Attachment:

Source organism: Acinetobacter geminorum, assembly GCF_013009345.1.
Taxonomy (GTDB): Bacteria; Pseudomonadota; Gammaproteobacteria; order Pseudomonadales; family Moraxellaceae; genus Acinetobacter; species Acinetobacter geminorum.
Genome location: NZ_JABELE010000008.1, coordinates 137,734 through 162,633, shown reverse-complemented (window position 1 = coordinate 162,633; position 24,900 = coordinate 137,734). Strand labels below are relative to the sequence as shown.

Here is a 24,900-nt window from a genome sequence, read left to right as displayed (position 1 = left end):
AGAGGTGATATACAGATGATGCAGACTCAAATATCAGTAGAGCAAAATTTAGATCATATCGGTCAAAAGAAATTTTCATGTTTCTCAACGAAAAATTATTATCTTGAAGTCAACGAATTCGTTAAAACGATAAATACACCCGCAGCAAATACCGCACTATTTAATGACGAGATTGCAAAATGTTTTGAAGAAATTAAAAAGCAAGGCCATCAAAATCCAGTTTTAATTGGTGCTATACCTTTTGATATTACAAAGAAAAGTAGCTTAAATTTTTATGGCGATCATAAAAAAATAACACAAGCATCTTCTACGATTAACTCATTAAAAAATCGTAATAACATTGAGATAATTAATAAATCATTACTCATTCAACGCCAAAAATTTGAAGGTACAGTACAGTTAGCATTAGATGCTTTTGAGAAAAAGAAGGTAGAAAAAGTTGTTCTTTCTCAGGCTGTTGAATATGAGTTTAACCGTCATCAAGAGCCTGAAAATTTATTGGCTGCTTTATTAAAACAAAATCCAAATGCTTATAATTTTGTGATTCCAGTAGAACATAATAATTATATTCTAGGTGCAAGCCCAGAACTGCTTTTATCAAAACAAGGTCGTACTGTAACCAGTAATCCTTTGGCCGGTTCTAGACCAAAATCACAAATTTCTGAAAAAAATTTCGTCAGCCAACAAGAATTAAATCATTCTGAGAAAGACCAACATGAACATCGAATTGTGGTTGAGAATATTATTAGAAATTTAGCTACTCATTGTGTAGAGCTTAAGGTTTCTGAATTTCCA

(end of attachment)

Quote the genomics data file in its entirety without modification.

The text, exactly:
Source organism: Acinetobacter geminorum, assembly GCF_013009345.1.
Taxonomy (GTDB): Bacteria; Pseudomonadota; Gammaproteobacteria; order Pseudomonadales; family Moraxellaceae; genus Acinetobacter; species Acinetobacter geminorum.
Genome location: NZ_JABELE010000008.1, coordinates 137,734 through 162,633, shown reverse-complemented (window position 1 = coordinate 162,633; position 24,900 = coordinate 137,734). Strand labels below are relative to the sequence as shown.

Here is a 24,900-nt window from a genome sequence, read left to right as displayed (position 1 = left end):
AGAGGTGATATACAGATGATGCAGACTCAAATATCAGTAGAGCAAAATTTAGATCATATCGGTCAAAAGAAATTTTCATGTTTCTCAACGAAAAATTATTATCTTGAAGTCAACGAATTCGTTAAAACGATAAATACACCCGCAGCAAATACCGCACTATTTAATGACGAGATTGCAAAATGTTTTGAAGAAATTAAAAAGCAAGGCCATCAAAATCCAGTTTTAATTGGTGCTATACCTTTTGATATTACAAAGAAAAGTAGCTTAAATTTTTATGGCGATCATAAAAAAATAACACAAGCATCTTCTACGATTAACTCATTAAAAAATCGTAATAACATTGAGATAATTAATAAATCATTACTCATTCAACGCCAAAAATTTGAAGGTACAGTACAGTTAGCATTAGATGCTTTTGAGAAAAAGAAGGTAGAAAAAGTTGTTCTTTCTCAGGCTGTTGAATATGAGTTTAACCGTCATCAAGAGCCTGAAAATTTATTGGCTGCTTTATTAAAACAAAATCCAAATGCTTATAATTTTGTGATTCCAGTAGAACATAATAATTATATTCTAGGTGCAAGCCCAGAACTGCTTTTATCAAAACAAGGTCGTACTGTAACCAGTAATCCTTTGGCCGGTTCTAGACCAAAATCACAAATTTCTGAAAAAAATTTCGTCAGCCAACAAGAATTAAATCATTCTGAGAAAGACCAACATGAACATCGAATTGTGGTTGAGAATATTATTAGAAATTTAGCTACTCATTGTGTAGAGCTTAAGGTTTCTGAATTTCCA